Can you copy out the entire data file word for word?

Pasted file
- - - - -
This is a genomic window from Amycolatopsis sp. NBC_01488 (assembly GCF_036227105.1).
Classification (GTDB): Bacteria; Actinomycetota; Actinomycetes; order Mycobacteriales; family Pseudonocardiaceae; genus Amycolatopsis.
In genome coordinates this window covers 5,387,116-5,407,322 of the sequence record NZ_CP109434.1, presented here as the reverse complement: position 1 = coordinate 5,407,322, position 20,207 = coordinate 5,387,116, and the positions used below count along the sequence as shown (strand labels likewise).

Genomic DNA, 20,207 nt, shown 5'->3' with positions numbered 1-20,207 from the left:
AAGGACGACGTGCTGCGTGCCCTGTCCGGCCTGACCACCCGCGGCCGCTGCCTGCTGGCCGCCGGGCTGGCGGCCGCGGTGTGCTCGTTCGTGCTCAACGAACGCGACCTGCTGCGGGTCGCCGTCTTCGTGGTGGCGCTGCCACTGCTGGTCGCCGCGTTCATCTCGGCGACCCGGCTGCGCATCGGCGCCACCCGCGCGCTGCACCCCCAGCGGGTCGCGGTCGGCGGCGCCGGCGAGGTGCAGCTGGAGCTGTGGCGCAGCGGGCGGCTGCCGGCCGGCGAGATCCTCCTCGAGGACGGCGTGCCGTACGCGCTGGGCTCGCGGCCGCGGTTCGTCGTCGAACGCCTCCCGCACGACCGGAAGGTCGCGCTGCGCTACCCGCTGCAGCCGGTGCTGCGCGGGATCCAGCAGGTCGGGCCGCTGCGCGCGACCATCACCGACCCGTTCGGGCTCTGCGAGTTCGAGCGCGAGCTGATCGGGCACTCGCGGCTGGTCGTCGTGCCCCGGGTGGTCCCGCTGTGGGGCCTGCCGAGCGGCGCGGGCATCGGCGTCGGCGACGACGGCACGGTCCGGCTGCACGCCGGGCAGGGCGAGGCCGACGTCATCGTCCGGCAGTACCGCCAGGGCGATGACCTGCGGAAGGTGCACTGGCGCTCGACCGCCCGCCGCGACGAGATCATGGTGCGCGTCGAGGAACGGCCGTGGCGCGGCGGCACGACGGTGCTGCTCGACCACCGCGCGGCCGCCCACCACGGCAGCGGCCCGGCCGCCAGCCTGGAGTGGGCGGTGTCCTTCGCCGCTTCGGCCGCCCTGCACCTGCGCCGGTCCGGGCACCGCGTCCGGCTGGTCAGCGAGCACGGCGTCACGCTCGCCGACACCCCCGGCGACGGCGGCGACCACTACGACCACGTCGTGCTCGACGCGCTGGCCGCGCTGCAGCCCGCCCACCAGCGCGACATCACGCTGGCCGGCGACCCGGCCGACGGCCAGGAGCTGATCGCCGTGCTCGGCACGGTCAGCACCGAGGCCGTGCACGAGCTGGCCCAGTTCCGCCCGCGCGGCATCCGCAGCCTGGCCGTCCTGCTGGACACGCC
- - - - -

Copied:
This is a genomic window from Amycolatopsis sp. NBC_01488 (assembly GCF_036227105.1).
Classification (GTDB): Bacteria; Actinomycetota; Actinomycetes; order Mycobacteriales; family Pseudonocardiaceae; genus Amycolatopsis.
In genome coordinates this window covers 5,387,116-5,407,322 of the sequence record NZ_CP109434.1, presented here as the reverse complement: position 1 = coordinate 5,407,322, position 20,207 = coordinate 5,387,116, and the positions used below count along the sequence as shown (strand labels likewise).

Genomic DNA, 20,207 nt, shown 5'->3' with positions numbered 1-20,207 from the left:
AAGGACGACGTGCTGCGTGCCCTGTCCGGCCTGACCACCCGCGGCCGCTGCCTGCTGGCCGCCGGGCTGGCGGCCGCGGTGTGCTCGTTCGTGCTCAACGAACGCGACCTGCTGCGGGTCGCCGTCTTCGTGGTGGCGCTGCCACTGCTGGTCGCCGCGTTCATCTCGGCGACCCGGCTGCGCATCGGCGCCACCCGCGCGCTGCACCCCCAGCGGGTCGCGGTCGGCGGCGCCGGCGAGGTGCAGCTGGAGCTGTGGCGCAGCGGGCGGCTGCCGGCCGGCGAGATCCTCCTCGAGGACGGCGTGCCGTACGCGCTGGGCTCGCGGCCGCGGTTCGTCGTCGAACGCCTCCCGCACGACCGGAAGGTCGCGCTGCGCTACCCGCTGCAGCCGGTGCTGCGCGGGATCCAGCAGGTCGGGCCGCTGCGCGCGACCATCACCGACCCGTTCGGGCTCTGCGAGTTCGAGCGCGAGCTGATCGGGCACTCGCGGCTGGTCGTCGTGCCCCGGGTGGTCCCGCTGTGGGGCCTGCCGAGCGGCGCGGGCATCGGCGTCGGCGACGACGGCACGGTCCGGCTGCACGCCGGGCAGGGCGAGGCCGACGTCATCGTCCGGCAGTACCGCCAGGGCGATGACCTGCGGAAGGTGCACTGGCGCTCGACCGCCCGCCGCGACGAGATCATGGTGCGCGTCGAGGAACGGCCGTGGCGCGGCGGCACGACGGTGCTGCTCGACCACCGCGCGGCCGCCCACCACGGCAGCGGCCCGGCCGCCAGCCTGGAGTGGGCGGTGTCCTTCGCCGCTTCGGCCGCCCTGCACCTGCGCCGGTCCGGGCACCGCGTCCGGCTGGTCAGCGAGCACGGCGTCACGCTCGCCGACACCCCCGGCGACGGCGGCGACCACTACGACCACGTCGTGCTCGACGCGCTGGCCGCGCTGCAGCCCGCCCACCAGCGCGACATCACGCTGGCCGGCGACCCGGCCGACGGCCAGGAGCTGATCGCCGTGCTCGGCACGGTCAGCACCGAGGCCGTGCACGAGCTGGCCCAGTTCCGCCCGCGCGGCATCCGCAGCCTGGCCGTCCTGCTGGACACGCC